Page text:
On May 28, Portland State President Stephen Percy announced in an email there would be a reduction in hours for most part-time and full-time 12-month employees at PSU under Oregon’s Work Share program.
“Under our plan, all PSU employees who are eligible under the Work Share program will see a temporary 20% reduction in work hours, or one day a week for full-time employees,” Percy stated. “In addition to receiving their prorated wages from PSU, the state will compensate employees with state unemployment benefits plus additional benefits from CARES funding that continues until July 25.”
In other words, the Oregon Unemployment Department (OED) will be assisting employees enrolled in the Work Share program by making them eligible to collect partial unemployment while furloughed at either 20% or 40% of their work schedule. Further, employees who receive these Work Share benefits will be eligible for Federal Pandemic Unemployment Compensation of $600 per week until July 25.
The university’s decision to participate in the Work Share program required agreements from both PSU’s American Association of University Professors (AAUP) and the Service Employees International Union (SEIU) chapters. About 1,400 employees are on the program with reduced hours, according to Christopher Broderick, Associate Vice President of University Communications at PSU.
The program places all SEIU-represented employees, except those in the Campus Public Safety Office, all AAUP-represented 12-month employees and all unrepresented, unclassified employees on the Work Share program. Administrators and academic leaders who already took pay cuts without work reductions are exempt from the program.
Jodi Stiegemeyer, head advisor in the Engineering and Computer Science department, has been placed on furlough under the Work Share program. “I completely understand the university’s decision on this and I think it makes sense,” Stiegemeyer said. “If this is a mechanism that’s going to potentially impact the budget such that more people will be protected, jobs will be protected, then I’m hopeful.”
Jennifer Kerns, President of PSU’s AAUP chapter and assistant professor in the History department, is also optimistic about the program. “It is our ardent hope as a union that no future layoffs will occur due to the costs saved by the Work Share program and the CARES Act,” Kerns said.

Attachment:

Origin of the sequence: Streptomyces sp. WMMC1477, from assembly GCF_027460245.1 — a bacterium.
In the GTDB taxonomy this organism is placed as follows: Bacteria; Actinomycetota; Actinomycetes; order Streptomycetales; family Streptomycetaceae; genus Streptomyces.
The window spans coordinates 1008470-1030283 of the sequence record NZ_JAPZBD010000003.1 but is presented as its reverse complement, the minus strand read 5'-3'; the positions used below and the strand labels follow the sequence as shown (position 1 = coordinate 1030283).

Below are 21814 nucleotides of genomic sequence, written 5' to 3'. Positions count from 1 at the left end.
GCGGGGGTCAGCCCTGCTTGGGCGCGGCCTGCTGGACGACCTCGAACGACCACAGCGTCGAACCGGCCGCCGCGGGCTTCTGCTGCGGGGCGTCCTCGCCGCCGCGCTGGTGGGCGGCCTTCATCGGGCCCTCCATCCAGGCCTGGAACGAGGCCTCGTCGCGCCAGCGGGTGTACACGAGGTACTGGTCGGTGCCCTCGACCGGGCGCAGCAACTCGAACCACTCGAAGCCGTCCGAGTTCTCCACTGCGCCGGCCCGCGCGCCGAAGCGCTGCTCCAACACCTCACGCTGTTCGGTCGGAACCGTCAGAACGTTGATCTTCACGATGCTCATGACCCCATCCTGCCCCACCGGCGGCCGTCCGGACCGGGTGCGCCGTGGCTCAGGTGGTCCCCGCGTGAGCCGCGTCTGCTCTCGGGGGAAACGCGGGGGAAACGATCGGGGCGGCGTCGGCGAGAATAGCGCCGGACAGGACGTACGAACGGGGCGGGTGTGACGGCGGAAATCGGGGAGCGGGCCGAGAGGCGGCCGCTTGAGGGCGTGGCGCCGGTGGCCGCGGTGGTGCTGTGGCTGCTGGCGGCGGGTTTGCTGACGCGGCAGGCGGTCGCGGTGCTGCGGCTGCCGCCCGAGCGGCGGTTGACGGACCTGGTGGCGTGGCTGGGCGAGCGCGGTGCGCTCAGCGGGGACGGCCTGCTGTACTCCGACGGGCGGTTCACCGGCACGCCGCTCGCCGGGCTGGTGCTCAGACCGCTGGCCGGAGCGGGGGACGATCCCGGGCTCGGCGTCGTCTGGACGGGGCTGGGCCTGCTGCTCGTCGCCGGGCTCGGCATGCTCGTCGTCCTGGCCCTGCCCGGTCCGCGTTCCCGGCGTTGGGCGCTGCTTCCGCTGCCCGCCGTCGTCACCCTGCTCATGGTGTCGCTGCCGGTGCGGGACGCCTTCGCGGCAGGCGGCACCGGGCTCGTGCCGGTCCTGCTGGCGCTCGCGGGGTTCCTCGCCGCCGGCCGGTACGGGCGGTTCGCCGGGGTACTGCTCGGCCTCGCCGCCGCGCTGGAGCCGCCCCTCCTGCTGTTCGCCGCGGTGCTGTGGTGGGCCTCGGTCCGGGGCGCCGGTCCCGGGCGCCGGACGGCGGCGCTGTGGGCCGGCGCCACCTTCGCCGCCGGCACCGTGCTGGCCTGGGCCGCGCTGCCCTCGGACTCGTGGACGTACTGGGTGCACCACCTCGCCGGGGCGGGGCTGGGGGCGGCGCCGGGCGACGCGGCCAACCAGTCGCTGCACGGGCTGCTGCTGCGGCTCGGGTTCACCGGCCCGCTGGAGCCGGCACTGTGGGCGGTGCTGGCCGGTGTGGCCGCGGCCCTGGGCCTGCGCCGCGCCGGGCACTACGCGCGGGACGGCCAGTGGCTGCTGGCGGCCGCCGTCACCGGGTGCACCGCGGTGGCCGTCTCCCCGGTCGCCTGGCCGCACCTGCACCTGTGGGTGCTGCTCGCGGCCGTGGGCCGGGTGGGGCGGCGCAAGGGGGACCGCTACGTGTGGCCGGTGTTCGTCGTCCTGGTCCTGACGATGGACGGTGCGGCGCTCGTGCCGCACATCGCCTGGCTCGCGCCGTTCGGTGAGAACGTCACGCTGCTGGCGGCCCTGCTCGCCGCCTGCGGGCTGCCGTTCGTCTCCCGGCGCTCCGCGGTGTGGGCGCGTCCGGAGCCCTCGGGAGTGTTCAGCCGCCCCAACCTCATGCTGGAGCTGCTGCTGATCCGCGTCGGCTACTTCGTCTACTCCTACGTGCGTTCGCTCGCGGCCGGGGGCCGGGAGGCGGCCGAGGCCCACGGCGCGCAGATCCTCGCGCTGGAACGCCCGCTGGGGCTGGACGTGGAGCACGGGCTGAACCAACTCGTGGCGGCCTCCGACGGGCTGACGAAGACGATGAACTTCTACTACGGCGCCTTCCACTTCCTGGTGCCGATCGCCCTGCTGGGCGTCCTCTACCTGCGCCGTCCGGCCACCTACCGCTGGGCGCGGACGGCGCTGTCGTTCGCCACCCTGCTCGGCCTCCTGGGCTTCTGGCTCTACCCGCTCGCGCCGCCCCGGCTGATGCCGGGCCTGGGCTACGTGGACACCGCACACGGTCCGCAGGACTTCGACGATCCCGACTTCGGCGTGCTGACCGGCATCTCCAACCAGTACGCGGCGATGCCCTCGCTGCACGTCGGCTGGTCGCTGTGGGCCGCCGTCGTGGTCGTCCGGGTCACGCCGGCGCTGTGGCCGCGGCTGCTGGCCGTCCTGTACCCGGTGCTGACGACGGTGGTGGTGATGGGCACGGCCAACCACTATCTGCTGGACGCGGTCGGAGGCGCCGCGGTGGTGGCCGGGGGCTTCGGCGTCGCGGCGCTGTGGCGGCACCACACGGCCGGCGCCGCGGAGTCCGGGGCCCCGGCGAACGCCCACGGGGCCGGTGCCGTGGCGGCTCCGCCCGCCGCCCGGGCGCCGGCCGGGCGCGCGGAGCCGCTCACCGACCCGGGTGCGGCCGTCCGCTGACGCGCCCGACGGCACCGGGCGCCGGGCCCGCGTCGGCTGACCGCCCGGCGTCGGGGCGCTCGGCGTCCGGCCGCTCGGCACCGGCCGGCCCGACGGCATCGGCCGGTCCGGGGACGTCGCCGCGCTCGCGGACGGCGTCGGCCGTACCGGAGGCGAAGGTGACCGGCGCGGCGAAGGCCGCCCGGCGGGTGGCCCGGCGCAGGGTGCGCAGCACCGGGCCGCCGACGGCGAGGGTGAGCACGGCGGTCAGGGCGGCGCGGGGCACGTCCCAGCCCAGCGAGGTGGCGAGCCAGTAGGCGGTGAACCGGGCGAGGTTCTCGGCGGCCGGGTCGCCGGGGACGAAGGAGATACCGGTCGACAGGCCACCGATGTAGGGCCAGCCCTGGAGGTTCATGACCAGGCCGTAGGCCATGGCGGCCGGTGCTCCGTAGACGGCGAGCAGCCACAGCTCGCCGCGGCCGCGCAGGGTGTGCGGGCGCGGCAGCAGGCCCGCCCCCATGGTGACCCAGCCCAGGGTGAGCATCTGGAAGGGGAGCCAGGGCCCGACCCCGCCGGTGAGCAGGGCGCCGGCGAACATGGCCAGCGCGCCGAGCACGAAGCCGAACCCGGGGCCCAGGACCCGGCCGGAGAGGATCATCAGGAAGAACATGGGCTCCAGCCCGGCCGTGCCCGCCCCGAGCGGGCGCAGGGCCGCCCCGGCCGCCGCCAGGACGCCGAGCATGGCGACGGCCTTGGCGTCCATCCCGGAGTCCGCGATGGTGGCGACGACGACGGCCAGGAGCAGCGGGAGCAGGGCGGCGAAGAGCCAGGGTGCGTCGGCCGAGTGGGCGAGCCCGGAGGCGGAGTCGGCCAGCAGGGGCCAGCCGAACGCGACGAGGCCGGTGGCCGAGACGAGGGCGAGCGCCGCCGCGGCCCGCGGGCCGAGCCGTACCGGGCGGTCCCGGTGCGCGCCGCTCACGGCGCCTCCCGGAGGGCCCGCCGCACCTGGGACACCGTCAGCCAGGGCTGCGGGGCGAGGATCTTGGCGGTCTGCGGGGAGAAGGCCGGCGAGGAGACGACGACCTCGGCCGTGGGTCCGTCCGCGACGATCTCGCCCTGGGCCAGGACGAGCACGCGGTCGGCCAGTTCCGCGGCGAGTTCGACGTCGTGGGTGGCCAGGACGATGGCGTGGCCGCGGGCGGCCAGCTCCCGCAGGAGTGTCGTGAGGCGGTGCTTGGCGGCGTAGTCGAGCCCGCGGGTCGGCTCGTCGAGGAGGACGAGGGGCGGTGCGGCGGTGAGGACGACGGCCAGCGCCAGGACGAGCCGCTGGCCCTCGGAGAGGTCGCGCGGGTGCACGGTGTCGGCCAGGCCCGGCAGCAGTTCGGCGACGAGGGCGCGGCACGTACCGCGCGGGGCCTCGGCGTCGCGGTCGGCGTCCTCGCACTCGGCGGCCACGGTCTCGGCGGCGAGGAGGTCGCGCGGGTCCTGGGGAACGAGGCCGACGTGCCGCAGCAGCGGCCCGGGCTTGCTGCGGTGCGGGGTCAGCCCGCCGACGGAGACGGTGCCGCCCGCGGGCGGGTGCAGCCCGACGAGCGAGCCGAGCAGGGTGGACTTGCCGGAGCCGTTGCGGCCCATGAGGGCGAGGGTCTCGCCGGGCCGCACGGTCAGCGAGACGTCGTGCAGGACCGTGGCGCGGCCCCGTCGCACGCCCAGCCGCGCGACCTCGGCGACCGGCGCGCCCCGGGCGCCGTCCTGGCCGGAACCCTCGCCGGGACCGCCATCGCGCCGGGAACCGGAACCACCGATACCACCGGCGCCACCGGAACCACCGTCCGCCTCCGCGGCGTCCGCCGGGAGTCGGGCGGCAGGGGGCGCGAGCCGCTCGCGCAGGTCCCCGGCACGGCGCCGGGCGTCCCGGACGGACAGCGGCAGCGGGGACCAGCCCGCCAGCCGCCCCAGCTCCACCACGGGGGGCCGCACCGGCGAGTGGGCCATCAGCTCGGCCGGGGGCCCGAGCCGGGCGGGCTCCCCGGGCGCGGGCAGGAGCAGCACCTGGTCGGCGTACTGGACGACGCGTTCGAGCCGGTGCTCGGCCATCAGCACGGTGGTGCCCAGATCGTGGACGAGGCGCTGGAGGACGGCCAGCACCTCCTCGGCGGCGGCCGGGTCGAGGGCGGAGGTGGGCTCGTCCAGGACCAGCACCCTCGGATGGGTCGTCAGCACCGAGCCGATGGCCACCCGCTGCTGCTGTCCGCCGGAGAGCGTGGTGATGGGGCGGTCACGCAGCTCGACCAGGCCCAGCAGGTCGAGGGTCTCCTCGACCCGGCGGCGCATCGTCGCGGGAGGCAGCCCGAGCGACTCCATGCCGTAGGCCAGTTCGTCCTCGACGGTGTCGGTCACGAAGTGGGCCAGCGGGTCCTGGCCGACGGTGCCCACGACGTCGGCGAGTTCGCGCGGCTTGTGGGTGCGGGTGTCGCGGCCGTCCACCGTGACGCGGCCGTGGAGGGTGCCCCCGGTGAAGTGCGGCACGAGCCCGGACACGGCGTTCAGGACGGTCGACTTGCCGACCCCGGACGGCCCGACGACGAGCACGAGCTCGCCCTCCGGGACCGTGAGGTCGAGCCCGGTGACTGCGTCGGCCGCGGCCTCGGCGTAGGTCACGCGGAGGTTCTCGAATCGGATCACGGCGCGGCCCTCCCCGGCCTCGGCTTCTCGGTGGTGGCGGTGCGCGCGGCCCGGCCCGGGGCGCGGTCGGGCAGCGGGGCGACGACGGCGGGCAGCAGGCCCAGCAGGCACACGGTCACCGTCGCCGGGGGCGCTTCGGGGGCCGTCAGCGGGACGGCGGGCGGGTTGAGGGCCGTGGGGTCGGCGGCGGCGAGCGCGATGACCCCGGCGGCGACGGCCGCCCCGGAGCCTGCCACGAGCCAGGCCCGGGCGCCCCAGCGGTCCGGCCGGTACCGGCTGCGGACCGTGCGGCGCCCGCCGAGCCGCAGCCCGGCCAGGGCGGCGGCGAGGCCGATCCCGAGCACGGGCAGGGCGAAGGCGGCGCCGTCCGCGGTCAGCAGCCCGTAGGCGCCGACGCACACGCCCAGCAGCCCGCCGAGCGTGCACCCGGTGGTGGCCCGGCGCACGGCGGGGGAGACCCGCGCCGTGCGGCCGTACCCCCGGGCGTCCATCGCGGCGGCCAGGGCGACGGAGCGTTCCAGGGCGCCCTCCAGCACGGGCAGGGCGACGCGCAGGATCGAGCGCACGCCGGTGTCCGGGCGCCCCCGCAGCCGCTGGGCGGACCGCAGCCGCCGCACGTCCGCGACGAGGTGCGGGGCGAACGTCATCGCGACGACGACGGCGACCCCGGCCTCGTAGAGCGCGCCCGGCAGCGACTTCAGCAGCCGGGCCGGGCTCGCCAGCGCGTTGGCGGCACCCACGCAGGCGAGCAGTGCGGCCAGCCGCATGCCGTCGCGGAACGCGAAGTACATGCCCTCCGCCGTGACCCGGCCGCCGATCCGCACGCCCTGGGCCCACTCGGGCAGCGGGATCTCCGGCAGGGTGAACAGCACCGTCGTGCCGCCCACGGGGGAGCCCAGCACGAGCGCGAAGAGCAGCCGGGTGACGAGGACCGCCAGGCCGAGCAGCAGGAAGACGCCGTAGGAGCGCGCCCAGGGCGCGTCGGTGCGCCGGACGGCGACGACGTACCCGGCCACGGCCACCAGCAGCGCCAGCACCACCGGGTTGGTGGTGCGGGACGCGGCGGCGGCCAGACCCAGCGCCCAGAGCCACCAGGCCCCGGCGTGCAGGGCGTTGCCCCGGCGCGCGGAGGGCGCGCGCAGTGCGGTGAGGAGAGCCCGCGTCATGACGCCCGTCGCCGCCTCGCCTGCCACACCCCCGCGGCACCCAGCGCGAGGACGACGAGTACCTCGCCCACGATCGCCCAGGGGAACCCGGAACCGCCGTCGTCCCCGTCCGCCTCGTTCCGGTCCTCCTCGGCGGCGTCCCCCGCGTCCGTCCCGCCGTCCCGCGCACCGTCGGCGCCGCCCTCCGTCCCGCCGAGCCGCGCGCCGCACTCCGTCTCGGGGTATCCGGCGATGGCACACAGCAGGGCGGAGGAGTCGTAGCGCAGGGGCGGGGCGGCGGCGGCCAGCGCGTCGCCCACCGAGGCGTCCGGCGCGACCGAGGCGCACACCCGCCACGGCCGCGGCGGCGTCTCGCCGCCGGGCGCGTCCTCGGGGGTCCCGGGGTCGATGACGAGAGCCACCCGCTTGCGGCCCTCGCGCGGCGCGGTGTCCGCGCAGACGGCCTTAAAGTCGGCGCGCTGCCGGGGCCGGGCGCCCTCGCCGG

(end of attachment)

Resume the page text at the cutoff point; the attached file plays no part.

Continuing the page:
While the 20% reduction in hours for most employees will save the university money, there are challenges involved with departments reprioritizing tasks to adhere to 4-day work weeks. “Work share employees must take the furlough time off work,” PSU’s Work Share Resource webpage states. “They cannot be required to ‘make up’ work that was not completed because of their furlough. However, supervisors can and should identify the duties that should be prioritized during work time.”
“I’ve been speaking to other AAUP colleagues in 12-month positions and I understand it has been difficult to prioritize work within the confines of this 20% reduction,” Kerns said. “Clearly, our advisors and counselors don’t want to short change students regarding their needs, but in order to comply with this program they have to take a significant portion of work off their plates. And I know it’s been really difficult for our colleagues in student-facing positions.”
When asked about how she has prioritized work due to reduced hours, Stiegemeyer became visibly emotional. “As advisors, we love our job,” she said. “We love working with students. And it’s a complicated, difficult time for students. It’s painful to not be able to get to everybody as quickly as we want, to see emails piling up, having to modify our work and things take longer than they normally would.”
In Stiegemeyer’s department, Advising and Career Services, every employee has been placed on the Work Share program. “Anybody who’s not teaching, really, is dealing with this,” she said.
With payday for the university coming up on June 30, Human Resources sent out an email to staff updating them on the program on June 24. In it, they shared that OED plans to start processing Work Share claims from the first week of June starting next week. This undoubtedly means PSU employees will be receiving their Work Share payments late.
This announcement comes on the heels of the revelation that many Oregon educators enrolled in the program still haven’t received their benefits.
OED’s latency in processing Work Share claims has raised concerns among PSU employees and union representatives.
“This is a burden for our academic professionals, our advisors and counselors,” Kerns said. “The reality is that 20% cut without any immediate compensation is going to be difficult on a lot of employees by July 1 when rent is due.”